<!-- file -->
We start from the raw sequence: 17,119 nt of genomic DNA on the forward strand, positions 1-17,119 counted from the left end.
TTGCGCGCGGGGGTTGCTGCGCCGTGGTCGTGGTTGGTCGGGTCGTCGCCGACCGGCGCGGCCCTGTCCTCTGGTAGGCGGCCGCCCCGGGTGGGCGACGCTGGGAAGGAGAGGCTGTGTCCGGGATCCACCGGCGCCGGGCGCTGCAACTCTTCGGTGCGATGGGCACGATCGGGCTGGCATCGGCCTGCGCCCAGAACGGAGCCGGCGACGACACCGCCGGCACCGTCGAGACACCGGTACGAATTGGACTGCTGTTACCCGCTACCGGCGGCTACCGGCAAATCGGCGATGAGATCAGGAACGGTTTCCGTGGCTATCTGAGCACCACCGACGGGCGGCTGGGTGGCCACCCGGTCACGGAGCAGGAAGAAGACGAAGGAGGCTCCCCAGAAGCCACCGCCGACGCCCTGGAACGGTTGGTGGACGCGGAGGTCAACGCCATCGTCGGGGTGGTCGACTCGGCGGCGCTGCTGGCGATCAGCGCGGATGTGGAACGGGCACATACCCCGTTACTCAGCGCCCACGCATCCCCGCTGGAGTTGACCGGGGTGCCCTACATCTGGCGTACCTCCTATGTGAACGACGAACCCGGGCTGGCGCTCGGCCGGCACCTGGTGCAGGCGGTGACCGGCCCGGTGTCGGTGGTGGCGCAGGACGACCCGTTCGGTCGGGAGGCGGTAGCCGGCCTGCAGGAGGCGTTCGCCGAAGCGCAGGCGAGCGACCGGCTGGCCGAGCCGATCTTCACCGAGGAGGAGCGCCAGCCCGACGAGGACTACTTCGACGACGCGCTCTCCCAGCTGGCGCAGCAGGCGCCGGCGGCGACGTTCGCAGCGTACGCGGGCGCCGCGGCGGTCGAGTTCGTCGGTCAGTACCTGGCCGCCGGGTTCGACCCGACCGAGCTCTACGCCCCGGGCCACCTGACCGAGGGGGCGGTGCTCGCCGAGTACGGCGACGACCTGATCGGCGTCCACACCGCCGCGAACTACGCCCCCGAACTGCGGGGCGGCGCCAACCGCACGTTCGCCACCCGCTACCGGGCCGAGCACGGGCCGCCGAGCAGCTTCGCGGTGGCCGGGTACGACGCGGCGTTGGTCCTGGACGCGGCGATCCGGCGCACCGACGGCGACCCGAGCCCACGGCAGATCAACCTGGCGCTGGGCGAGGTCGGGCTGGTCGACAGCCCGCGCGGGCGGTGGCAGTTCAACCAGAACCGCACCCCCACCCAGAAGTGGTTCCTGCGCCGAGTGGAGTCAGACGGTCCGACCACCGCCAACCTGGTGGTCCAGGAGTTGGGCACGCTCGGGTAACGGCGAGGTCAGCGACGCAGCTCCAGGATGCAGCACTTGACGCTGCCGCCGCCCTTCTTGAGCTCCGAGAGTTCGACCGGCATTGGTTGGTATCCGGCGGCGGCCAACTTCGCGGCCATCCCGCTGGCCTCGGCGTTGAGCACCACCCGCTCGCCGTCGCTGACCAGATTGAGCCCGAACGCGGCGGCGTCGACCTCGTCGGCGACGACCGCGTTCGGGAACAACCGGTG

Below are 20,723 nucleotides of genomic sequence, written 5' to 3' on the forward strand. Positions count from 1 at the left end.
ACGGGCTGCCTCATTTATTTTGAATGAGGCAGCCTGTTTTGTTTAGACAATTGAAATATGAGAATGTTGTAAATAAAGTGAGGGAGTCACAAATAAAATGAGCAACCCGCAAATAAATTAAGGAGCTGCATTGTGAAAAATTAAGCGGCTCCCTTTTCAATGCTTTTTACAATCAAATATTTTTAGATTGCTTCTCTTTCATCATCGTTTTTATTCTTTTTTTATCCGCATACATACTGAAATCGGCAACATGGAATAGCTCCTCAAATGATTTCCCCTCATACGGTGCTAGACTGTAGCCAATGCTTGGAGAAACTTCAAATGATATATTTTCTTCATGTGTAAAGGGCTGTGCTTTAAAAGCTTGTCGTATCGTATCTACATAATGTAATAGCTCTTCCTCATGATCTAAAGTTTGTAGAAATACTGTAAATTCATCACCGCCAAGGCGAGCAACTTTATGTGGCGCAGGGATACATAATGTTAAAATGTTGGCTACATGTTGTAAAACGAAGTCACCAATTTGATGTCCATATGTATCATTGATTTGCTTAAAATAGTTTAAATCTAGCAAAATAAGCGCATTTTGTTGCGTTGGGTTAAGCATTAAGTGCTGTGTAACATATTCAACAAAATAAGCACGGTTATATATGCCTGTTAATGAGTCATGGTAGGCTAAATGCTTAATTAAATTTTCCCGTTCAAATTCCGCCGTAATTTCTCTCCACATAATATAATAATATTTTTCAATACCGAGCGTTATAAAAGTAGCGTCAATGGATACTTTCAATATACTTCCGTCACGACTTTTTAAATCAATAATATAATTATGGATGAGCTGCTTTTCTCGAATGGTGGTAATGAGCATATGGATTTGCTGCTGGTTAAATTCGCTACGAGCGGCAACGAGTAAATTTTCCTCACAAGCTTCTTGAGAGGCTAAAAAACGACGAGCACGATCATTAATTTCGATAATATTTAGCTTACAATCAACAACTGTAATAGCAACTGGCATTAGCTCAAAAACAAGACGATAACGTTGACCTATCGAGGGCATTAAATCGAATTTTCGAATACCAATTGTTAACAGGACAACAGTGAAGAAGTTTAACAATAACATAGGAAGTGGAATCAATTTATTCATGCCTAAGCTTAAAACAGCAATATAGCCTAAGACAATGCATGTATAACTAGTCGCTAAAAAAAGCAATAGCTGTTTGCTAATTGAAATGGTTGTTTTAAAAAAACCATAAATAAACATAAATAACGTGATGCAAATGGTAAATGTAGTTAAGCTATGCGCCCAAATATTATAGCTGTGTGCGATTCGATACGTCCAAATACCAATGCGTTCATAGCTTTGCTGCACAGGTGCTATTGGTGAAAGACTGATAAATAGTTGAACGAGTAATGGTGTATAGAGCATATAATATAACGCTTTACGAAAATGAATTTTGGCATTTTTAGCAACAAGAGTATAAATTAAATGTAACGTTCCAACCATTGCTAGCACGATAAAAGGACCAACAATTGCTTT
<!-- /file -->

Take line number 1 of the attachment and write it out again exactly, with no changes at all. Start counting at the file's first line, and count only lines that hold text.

We start from the raw sequence: 17,119 nt of genomic DNA on the forward strand, positions 1-17,119 counted from the left end.